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2 years after George Floyd protests, Charlotte protesters still face charges

 Criminal defense attorney Tim Emry, center, reads from prepared remarks at press conference outside the Mecklenburg County District Attorney's office on Sept. 7, 2022.
Nick de la Canal
/
WFAE
Criminal defense attorney Tim Emry, center, reads from prepared remarks at press conference outside the Mecklenburg County District Attorney's office on Sept. 7, 2022.

More than two years after 132 people were arrested in uptown Charlotte amid nationwide protests over the death of George Floyd, at least 30 are still waiting for their cases to resolve in Mecklenburg County court, and some have yet to make a first court appearance.

WFAE has been tracking the arrests, which were made during a period spanning about two weeks in uptown Charlotte between May 29 and June 10.

Of the 132 people arrested at the protests, ten were charged with felonies, including breaking and entering and inciting a riot, and 120 were charged with misdemeanors or civil infractions. The two most common charges were failure to disperse and resisting a public officer.

Still, few protesters have had their charges stick. A WFAE analysis finds 94 protesters have had all charges dropped or dismissed. The vast majority were dropped by District Attorney Spencer Merriweather.

However, at least 30 protesters still have pending charges now more than two years later — the most common are assault on a government official and charges involving weapons. At least eight are still waiting to have a first court appearance.

Speaking to reporters outside Merriweather's office Wednesday, criminal defense attorney Tim Emry, who unsuccessfully challenged Merriweather in the 2022 Democratic primary, said the years-old charges were causing problems.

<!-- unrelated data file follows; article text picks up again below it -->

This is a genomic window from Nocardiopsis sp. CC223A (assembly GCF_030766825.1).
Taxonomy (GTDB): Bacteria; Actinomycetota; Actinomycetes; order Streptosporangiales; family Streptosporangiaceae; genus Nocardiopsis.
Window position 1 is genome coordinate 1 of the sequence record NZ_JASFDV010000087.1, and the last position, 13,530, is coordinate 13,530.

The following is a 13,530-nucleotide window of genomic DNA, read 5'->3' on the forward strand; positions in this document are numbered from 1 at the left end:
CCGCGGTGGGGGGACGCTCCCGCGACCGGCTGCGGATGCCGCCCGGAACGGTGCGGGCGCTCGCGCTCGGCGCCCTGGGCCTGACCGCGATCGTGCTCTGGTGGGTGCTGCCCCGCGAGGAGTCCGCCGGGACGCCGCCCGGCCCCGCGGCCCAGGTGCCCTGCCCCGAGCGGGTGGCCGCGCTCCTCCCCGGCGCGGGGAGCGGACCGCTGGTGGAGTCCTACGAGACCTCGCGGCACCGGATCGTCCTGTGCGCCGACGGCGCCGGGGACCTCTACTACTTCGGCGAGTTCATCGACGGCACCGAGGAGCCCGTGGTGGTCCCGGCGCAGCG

"We've had clients who have lost jobs, lost housing, all because of being accused of crimes without being convicted," Emry said.

Emry was joined by defense attorneys Dominique Camm, Habekah Cannon and Xavier de Janon, who also urged Merriweather to drop the remaining charges.

In statements to WFAE, Merriweather's office has said staff have had to prioritize which cases to pursue after more than 100,000 cases piled up during the court's partial COVID-19 shutdown in 2020.

Merriweather's office has been prioritizing cases involving violence, weapons and destruction of property while dropping most other misdemeanor cases.

A spokesperson for the district attorney emphasized that those actions aren't limited to just the 2020 protesters. Merriweather has also dropped charges against 12 anti-abortion activists who were cited for violating mass gathering rules outside a women's clinic in April 2020.

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Copyright 2022 WFAE. To see more, visit WFAE.

WFAE's Nick de la Canal can be heard on public radio airwaves across the Charlotte region, bringing listeners the latest in local and regional news updates. He's been a part of the WFAE newsroom since 2013, when he began as an intern. His reporting helped the station earn an Edward R. Murrow award for breaking news coverage following the Keith Scott shooting and protests in September 2016. More recently, he's been reporting on food, culture, transportation, immigration, and even the paranormal on the FAQ City podcast. He grew up in Charlotte, graduated from Myers Park High, and received his degree in journalism from Emerson College in Boston. Periodically, he tweets: @nickdelacanal